TLSv1.2, or greater, is required
In a constant effort to make our web services more secure, NYU IT will be disabling support for Transport Layer Security (TLS) v1 and v1.1, effective September 20, 2019. These versions lack support for current and recommended cipher suites, and various government and industry profiles of applications using TLS now mandate avoiding these old TLS versions. TLSv1.2, or greater, has been the recommended version for Internet Engineering Task Force (IETF) protocols since 2008, providing sufficient time to transition away from older versions.
What may affect you
Most of you won't be affected by this change. We’ve started to contact some teams and users directly, based on what we find in our logs. However, we recommend that you check to make sure that everything you use to connect to the following domains support TSLv1.2. This includes (but is not limited to) your browser, server systems, API clients, and anything else that may be linked to NYU sites.
As a precaution please review the following list of items that may or may not affect you:
- Browser connections are probably unaffected, unless you use a very old browser. Wikipedia has a chart detailing TLS support in web browsers, and you should be able to check your browser’s version there. Some browsers also make connection details visible in the developer tools or by clicking the padlock icon in the address bar.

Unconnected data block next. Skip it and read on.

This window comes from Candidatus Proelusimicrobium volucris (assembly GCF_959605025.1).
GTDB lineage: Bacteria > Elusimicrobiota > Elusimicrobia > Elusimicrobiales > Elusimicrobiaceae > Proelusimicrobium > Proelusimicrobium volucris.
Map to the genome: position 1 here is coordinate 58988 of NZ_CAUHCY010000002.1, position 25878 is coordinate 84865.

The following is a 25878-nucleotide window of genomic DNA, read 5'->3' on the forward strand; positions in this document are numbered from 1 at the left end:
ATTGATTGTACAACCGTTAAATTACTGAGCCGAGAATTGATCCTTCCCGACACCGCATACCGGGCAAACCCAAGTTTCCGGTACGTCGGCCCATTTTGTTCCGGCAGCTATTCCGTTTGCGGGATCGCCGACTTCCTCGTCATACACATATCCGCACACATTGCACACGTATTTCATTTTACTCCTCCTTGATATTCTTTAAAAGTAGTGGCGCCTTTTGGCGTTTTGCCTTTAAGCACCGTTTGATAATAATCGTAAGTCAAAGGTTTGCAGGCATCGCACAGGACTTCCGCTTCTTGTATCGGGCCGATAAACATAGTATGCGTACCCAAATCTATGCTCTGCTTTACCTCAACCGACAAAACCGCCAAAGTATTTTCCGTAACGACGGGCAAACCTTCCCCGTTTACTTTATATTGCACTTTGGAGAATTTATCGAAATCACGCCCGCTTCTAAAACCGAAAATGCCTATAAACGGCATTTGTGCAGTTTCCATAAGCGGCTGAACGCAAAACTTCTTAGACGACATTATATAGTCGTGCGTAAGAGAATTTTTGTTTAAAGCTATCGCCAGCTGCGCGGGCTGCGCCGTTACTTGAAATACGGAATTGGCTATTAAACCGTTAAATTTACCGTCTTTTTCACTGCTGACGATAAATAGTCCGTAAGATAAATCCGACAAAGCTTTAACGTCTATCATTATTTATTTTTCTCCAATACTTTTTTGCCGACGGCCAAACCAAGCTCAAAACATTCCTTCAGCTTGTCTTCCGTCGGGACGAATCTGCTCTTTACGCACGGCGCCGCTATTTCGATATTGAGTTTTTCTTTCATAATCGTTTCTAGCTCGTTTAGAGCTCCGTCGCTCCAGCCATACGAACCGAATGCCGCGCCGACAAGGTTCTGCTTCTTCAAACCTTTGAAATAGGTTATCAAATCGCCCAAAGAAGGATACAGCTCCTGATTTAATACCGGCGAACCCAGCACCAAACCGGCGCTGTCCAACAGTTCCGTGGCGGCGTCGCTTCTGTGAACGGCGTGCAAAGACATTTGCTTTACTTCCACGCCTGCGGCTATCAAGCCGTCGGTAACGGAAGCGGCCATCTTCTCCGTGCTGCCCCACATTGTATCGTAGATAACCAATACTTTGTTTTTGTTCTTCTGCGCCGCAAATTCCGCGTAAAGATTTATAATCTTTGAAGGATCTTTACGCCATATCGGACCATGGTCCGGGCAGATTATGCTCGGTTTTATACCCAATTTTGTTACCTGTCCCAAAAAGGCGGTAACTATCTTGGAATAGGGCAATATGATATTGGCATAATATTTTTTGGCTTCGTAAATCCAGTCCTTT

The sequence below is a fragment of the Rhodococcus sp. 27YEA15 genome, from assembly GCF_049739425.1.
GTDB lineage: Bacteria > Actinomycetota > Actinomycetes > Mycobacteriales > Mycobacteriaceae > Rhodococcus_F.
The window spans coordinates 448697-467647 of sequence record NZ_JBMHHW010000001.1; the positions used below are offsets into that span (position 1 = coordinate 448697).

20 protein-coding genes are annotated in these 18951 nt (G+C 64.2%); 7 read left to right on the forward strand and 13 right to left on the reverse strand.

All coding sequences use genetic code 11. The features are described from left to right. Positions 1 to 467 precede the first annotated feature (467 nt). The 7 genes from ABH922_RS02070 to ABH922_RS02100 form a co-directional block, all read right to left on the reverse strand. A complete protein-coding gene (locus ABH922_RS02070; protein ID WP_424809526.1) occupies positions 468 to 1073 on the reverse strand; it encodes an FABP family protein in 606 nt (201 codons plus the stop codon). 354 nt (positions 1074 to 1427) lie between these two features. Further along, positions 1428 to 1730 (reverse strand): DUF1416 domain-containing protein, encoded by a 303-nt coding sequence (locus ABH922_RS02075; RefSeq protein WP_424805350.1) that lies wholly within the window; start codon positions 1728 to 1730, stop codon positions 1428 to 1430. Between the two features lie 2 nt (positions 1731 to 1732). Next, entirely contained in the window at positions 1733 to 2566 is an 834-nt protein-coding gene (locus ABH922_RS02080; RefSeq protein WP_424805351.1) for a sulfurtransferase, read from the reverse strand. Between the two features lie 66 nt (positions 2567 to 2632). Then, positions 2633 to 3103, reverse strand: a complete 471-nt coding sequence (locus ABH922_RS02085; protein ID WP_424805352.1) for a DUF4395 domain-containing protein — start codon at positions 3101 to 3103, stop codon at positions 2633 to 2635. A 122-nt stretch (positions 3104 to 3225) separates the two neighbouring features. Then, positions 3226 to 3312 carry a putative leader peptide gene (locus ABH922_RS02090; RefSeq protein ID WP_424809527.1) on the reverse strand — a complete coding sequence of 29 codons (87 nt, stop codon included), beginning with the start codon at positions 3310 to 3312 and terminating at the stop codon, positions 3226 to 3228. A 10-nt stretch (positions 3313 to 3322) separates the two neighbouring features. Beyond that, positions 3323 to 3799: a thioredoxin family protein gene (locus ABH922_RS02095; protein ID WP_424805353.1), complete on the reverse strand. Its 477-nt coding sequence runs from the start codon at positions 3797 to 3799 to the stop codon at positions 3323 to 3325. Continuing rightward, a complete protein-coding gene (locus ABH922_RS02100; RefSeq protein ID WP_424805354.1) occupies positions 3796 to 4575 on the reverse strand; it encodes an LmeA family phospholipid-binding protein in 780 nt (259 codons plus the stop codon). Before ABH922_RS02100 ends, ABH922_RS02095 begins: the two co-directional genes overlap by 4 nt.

- Java-based systems may be affected; you will need to check the underlying version of Java. JDK 8 is unaffected; JDK 7 versions 1.7.0_131-b31 and later are unaffected; JDK 7 versions earlier than 1.7.0_131-b31 are affected; and JDK 6 and older are affected.
- Python-based systems may be affected; if you don’t have Python 2.7.9 or higher and OpenSSL 1.0.1 or higher you will need to upgrade your Python environment. The change to the SSL module was only back ported to 2.7.9.
- Verify that PHP and libcurl versions are up to date and support TLS 1.2. Also, please ensure you have not configured your code to force TLS 1.0 or 1.1. The libcurl constant is set, you will want to remove it; for reference it looks like this:
- Command line tools on UNIX-based systems (including macOS, Linux, and all BSDs) may be affected.
- If you have an API client, then please check the libraries your client use support TLSv1.2 at a minimum.
Impacted DNS names
The exact details of your upgrade will depend on what you use and how it’s installed. We’ll remind everyone as September 20 approaches, but if you discover that you are affected, then you need to start planning now.
If you believe that your runtime or your machine is preventing the negotiation from going above 1.0, you can write a script to call the URL https://www.howsmyssl.com/a/ check which returns some JSON information about the connection. It then prints out the TLS version that was used. These scripts are all set to allow the negotiation process to choose the best options (TLS1.2), if you are not seeing 1.2 then some language or machine dependency does not support a modern enough version.
Webmasters are strongly urged to upgrade to TLSv1.2, or greater, before September 20, 2019.